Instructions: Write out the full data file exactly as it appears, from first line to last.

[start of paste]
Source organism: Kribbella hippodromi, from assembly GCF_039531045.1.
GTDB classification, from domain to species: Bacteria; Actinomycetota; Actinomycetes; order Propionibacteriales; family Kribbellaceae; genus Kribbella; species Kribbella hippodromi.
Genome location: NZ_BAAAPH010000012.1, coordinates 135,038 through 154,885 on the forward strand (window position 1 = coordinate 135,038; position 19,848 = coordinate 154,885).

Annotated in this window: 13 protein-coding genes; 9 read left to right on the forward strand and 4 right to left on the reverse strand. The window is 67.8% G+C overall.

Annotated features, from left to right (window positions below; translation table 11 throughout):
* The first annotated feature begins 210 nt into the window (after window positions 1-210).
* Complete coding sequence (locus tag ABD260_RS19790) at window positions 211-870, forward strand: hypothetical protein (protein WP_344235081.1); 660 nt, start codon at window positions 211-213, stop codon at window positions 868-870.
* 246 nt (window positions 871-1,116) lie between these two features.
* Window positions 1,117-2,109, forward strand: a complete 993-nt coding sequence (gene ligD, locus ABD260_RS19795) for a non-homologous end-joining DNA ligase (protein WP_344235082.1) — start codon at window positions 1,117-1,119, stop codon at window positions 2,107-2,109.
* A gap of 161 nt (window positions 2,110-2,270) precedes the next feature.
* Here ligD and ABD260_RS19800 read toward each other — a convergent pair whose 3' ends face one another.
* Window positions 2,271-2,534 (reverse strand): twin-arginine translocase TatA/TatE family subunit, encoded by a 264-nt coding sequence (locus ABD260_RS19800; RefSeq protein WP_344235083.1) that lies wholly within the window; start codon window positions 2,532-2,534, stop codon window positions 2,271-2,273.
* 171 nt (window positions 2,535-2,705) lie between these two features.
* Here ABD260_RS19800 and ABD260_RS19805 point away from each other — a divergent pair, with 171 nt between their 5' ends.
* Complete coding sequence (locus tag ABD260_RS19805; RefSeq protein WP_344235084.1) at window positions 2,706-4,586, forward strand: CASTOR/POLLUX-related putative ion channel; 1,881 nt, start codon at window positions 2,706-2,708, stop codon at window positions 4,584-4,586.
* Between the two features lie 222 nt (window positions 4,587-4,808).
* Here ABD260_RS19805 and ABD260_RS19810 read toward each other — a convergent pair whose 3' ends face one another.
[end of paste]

Source organism: Kribbella hippodromi, from assembly GCF_039531045.1.
GTDB classification, from domain to species: Bacteria; Actinomycetota; Actinomycetes; order Propionibacteriales; family Kribbellaceae; genus Kribbella; species Kribbella hippodromi.
Genome location: NZ_BAAAPH010000012.1, coordinates 135,038 through 154,885 on the forward strand (window position 1 = coordinate 135,038; position 19,848 = coordinate 154,885).

Annotated in this window: 13 protein-coding genes; 9 read left to right on the forward strand and 4 right to left on the reverse strand. The window is 67.8% G+C overall.

Annotated features, from left to right (window positions below; translation table 11 throughout):
* The first annotated feature begins 210 nt into the window (after window positions 1-210).
* Complete coding sequence (locus tag ABD260_RS19790) at window positions 211-870, forward strand: hypothetical protein (protein WP_344235081.1); 660 nt, start codon at window positions 211-213, stop codon at window positions 868-870.
* 246 nt (window positions 871-1,116) lie between these two features.
* Window positions 1,117-2,109, forward strand: a complete 993-nt coding sequence (gene ligD, locus ABD260_RS19795) for a non-homologous end-joining DNA ligase (protein WP_344235082.1) — start codon at window positions 1,117-1,119, stop codon at window positions 2,107-2,109.
* A gap of 161 nt (window positions 2,110-2,270) precedes the next feature.
* Here ligD and ABD260_RS19800 read toward each other — a convergent pair whose 3' ends face one another.
* Window positions 2,271-2,534 (reverse strand): twin-arginine translocase TatA/TatE family subunit, encoded by a 264-nt coding sequence (locus ABD260_RS19800; RefSeq protein WP_344235083.1) that lies wholly within the window; start codon window positions 2,532-2,534, stop codon window positions 2,271-2,273.
* 171 nt (window positions 2,535-2,705) lie between these two features.
* Here ABD260_RS19800 and ABD260_RS19805 point away from each other — a divergent pair, with 171 nt between their 5' ends.
* Complete coding sequence (locus tag ABD260_RS19805; RefSeq protein WP_344235084.1) at window positions 2,706-4,586, forward strand: CASTOR/POLLUX-related putative ion channel; 1,881 nt, start codon at window positions 2,706-2,708, stop codon at window positions 4,584-4,586.
* Between the two features lie 222 nt (window positions 4,587-4,808).
* Here ABD260_RS19805 and ABD260_RS19810 read toward each other — a convergent pair whose 3' ends face one another.